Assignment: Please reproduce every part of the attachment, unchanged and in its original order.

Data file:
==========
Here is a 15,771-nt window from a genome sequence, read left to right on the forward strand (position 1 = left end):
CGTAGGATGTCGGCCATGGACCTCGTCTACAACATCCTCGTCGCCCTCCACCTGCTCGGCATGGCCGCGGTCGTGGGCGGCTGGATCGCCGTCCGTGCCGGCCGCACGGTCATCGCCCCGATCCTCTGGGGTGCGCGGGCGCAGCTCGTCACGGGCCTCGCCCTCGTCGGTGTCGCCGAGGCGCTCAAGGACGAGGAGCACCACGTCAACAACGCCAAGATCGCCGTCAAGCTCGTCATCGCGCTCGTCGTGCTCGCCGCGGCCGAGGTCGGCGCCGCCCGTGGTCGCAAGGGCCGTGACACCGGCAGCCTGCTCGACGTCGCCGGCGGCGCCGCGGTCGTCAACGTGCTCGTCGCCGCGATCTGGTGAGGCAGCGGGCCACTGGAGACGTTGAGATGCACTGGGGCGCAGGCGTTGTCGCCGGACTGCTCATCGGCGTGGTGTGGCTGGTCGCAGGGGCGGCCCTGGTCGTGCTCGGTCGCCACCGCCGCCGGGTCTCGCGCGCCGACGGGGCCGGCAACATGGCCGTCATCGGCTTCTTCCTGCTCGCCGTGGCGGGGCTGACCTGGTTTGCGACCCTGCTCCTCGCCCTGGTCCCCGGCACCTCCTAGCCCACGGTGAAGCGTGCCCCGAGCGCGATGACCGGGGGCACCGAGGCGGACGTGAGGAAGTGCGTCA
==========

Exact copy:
Here is a 15,771-nt window from a genome sequence, read left to right on the forward strand (position 1 = left end):
CGTAGGATGTCGGCCATGGACCTCGTCTACAACATCCTCGTCGCCCTCCACCTGCTCGGCATGGCCGCGGTCGTGGGCGGCTGGATCGCCGTCCGTGCCGGCCGCACGGTCATCGCCCCGATCCTCTGGGGTGCGCGGGCGCAGCTCGTCACGGGCCTCGCCCTCGTCGGTGTCGCCGAGGCGCTCAAGGACGAGGAGCACCACGTCAACAACGCCAAGATCGCCGTCAAGCTCGTCATCGCGCTCGTCGTGCTCGCCGCGGCCGAGGTCGGCGCCGCCCGTGGTCGCAAGGGCCGTGACACCGGCAGCCTGCTCGACGTCGCCGGCGGCGCCGCGGTCGTCAACGTGCTCGTCGCCGCGATCTGGTGAGGCAGCGGGCCACTGGAGACGTTGAGATGCACTGGGGCGCAGGCGTTGTCGCCGGACTGCTCATCGGCGTGGTGTGGCTGGTCGCAGGGGCGGCCCTGGTCGTGCTCGGTCGCCACCGCCGCCGGGTCTCGCGCGCCGACGGGGCCGGCAACATGGCCGTCATCGGCTTCTTCCTGCTCGCCGTGGCGGGGCTGACCTGGTTTGCGACCCTGCTCCTCGCCCTGGTCCCCGGCACCTCCTAGCCCACGGTGAAGCGTGCCCCGAGCGCGATGACCGGGGGCACCGAGGCGGACGTGAGGAAGTGCGTCA